Many were born in the U.S. They speak and understand English, but they test below grade level on state exams. Is it their English skills? Or, are they just below-average students?

Fairfax High Principal Carmina Nacorda said, more than 70 percent of her 125 long-term English Learners have educational disabilities.

Dasha Cifuentes, an English Learner from kindergarten through 10th grade, appreciates the slower pace of new classes.

On a recent morning, she and her classmates watched a “60 Minutes” documentary on Lakers point guard Jeremy Lin. Her teacher, Serafin Alvarez, then peppered the students with questions about it to check their understanding. What inspired Lin to play basketball? How many colleges offered him scholarships? What helped him succeed?

Few of the 10 students answered the questions correctly, but it was unclear whether they didn’t understand the documentary or didn’t care to pay attention. Alvarez said student apathy is one of his biggest challenges in teaching the more sophisticated language needed for college and careers — a recent vocabulary list included “mandated,” “effective,” “interact” and “discipline,” words few of the students hear at home, he said.

Dasha admits she didn’t read books or use the dictionary, as her teachers and parents advised. She didn’t ask for help. Now she talks about her problems with a mentor teacher.

At Parkview Elementary in El Monte, a language development program “pushes students in preschool through third grade to use richer language in curriculum incorporating literature, social studies and science taught through such popular themes as animals and the solar system,” reports the Times.

Teachers use “collaborative conversation” between pairs of students to develop oral skills, vocabulary charts and frequent writing assignments.

A letter to the future

Canadian high school teacher Bruce Farrer  asks students to write letters to their future selves. Twenty years later, he tracks down the students and mails their letters to them, reports WestJet’s Above and Beyond.  ( lets young people do this for themselves.)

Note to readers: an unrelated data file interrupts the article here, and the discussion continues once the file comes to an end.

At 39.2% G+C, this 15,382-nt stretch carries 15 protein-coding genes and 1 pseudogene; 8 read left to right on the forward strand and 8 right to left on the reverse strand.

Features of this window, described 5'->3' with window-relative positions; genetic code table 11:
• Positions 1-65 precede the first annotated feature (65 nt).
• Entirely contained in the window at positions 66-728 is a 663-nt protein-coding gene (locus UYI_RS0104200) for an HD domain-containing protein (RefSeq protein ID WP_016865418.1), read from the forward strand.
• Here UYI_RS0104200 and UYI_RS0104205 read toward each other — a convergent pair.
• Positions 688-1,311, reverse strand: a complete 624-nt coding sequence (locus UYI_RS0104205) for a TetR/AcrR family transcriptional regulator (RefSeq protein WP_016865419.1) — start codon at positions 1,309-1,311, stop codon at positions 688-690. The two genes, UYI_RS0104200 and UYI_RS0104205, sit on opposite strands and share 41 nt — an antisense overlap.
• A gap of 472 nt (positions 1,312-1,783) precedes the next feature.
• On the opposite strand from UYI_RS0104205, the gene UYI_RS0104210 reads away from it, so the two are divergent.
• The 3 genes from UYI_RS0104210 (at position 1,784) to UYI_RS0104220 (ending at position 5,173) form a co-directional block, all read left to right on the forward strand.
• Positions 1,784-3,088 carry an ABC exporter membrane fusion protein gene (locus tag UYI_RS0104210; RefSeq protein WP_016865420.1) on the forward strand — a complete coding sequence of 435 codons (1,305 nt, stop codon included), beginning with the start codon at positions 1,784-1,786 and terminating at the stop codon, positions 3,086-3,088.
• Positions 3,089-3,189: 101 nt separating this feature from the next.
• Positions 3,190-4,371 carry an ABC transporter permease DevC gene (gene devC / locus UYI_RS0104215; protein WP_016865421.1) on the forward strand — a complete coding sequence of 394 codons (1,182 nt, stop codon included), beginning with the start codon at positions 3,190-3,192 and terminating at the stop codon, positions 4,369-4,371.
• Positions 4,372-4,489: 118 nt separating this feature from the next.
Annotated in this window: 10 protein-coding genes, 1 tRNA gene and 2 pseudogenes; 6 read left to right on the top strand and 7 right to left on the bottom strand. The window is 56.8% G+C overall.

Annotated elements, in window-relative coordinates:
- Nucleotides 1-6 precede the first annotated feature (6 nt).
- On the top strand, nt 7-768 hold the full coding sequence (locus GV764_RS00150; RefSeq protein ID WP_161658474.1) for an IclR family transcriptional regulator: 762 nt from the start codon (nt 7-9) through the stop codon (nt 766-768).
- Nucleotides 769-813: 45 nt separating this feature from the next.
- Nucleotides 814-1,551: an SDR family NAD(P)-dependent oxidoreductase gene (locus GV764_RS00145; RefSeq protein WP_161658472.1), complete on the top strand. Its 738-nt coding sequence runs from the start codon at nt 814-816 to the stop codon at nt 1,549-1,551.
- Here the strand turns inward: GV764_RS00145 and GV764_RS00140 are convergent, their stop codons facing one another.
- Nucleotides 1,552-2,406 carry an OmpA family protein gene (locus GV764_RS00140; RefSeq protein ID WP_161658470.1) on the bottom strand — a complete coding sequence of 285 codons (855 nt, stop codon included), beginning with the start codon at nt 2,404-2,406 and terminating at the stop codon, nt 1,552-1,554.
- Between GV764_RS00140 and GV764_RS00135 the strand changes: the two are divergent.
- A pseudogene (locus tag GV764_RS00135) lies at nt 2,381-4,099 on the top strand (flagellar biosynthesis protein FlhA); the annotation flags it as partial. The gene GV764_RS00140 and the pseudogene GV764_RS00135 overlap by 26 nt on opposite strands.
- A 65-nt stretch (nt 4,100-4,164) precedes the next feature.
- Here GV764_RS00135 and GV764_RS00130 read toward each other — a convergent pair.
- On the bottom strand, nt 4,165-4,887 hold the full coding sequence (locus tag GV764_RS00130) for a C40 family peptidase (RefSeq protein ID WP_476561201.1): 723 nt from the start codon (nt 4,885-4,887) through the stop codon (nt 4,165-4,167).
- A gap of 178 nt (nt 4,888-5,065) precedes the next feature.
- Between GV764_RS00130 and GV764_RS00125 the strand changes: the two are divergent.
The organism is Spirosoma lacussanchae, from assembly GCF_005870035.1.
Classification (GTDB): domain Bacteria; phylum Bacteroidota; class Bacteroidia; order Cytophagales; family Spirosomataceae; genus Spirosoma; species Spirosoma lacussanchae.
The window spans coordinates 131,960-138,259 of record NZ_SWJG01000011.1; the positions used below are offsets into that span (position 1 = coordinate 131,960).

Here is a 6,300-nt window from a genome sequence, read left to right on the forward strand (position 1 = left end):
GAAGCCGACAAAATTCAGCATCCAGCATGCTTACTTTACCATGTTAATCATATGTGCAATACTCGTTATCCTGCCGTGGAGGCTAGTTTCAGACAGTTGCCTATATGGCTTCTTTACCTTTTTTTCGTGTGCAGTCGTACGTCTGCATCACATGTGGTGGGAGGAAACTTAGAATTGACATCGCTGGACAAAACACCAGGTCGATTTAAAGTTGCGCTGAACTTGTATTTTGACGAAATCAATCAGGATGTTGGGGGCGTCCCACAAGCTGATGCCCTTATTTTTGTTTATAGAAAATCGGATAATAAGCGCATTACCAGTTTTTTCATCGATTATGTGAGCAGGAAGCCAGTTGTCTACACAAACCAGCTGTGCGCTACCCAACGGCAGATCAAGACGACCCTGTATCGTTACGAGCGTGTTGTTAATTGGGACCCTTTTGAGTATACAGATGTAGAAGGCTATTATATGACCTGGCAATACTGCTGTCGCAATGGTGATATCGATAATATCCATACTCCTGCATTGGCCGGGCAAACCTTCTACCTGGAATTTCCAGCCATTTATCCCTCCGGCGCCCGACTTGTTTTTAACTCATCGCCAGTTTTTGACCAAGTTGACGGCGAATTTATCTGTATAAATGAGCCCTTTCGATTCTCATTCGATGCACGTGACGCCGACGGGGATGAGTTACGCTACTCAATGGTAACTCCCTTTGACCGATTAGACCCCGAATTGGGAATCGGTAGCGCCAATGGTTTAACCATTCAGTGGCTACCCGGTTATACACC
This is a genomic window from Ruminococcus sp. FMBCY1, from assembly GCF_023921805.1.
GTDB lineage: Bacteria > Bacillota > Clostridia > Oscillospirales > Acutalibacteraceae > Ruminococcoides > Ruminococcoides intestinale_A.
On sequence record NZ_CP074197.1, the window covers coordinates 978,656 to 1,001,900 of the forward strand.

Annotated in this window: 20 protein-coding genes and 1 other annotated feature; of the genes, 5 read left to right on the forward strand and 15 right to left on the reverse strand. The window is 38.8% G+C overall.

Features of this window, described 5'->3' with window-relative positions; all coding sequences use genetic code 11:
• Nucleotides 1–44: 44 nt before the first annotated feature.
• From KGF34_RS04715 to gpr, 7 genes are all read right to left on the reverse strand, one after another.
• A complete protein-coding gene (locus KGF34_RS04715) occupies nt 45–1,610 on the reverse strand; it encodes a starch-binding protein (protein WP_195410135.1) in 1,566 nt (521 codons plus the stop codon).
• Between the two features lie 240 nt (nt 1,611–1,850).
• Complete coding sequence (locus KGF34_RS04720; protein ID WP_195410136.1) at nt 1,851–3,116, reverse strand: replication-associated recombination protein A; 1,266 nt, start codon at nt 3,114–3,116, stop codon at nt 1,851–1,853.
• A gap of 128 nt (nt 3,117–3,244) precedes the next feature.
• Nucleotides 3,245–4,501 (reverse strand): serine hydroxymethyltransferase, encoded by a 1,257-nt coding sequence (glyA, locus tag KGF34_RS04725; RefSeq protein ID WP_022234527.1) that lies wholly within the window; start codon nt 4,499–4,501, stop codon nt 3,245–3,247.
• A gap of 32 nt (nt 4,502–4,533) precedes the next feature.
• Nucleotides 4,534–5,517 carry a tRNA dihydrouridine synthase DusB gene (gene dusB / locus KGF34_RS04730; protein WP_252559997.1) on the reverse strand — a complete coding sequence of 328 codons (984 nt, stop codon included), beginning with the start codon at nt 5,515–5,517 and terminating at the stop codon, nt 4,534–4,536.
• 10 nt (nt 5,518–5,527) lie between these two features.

Going international

cakeMy students’ philosophy journal, CONTRARIWISE, is holding an international contest for secondary school students around the world, as well as two national contests and an open call. (For more about CONTRARIWISE, see the website, Book Haven review, and PLATO interview.)

I am eager to see what comes in.

Here is the international contest topic (which has already stirred up much conversation):

Your favorite cultural dish* is now its own nation. Who/what is its leader? Its citizens? What does each ingredient do for a living? You may refer to the ingredients, cooking utensils, eating utensils, human participants, or other aspects of the food’s preparation and consumption. Write about a philosophical problem this nation experiences—anything from existential angst due to being eaten, to “okra should never have been chosen as ‘secretary of state.'” This can be a story, an essay, an epic poem written in the style of Beowulf, words set to a popular song (bonus points if it’s a song we don’t know and have to look up, and it becomes one of our favorite songs of all time), or anything, really.

Although it may seem a blend of Plato’s Republic and the Mad Hatter Tea Party, the possibilities go beyond any immediate associations. When I have mentioned it to people, their first reaction has been, “Where would I even begin with that?” Then they have ended up talking about it for days.

The national contests are intriguing too.

If you know secondary school students (grade 6-12), please feel free to pass on the information! The deadline for the national contests and open call is November 14; for the international contest, December 1.

This is the one plug of my guest-blogging stint. There is nothing I would rather plug right now.


Note: I revised one paragraph of this piece after posting it, in order to fix a mixed metaphor (my own).

Are writing rubrics a must?

I look forward to guest-blogging with Darren! I have many obligations over the next week–so my blogging won’t be prolific. I will try to post a few pieces, though.

Nearly two months ago, Steven Conn’s opinion piece “The Rise of the Helicopter Teacher” appeared in The Chronicle of Higher Education. (Conn is a professor and director of the public-history program at Ohio State University.) He described a classroom exchange where a student asked for the “rubric” and he had to ask what it was. He then replied that there would be no rubric. In the piece itself, he attributed the demand for rubrics to a general trend toward “helicopter teaching” and “spoon-feeding.” (Note: I agree; I would add that rubrics can even penalize outstanding writing.)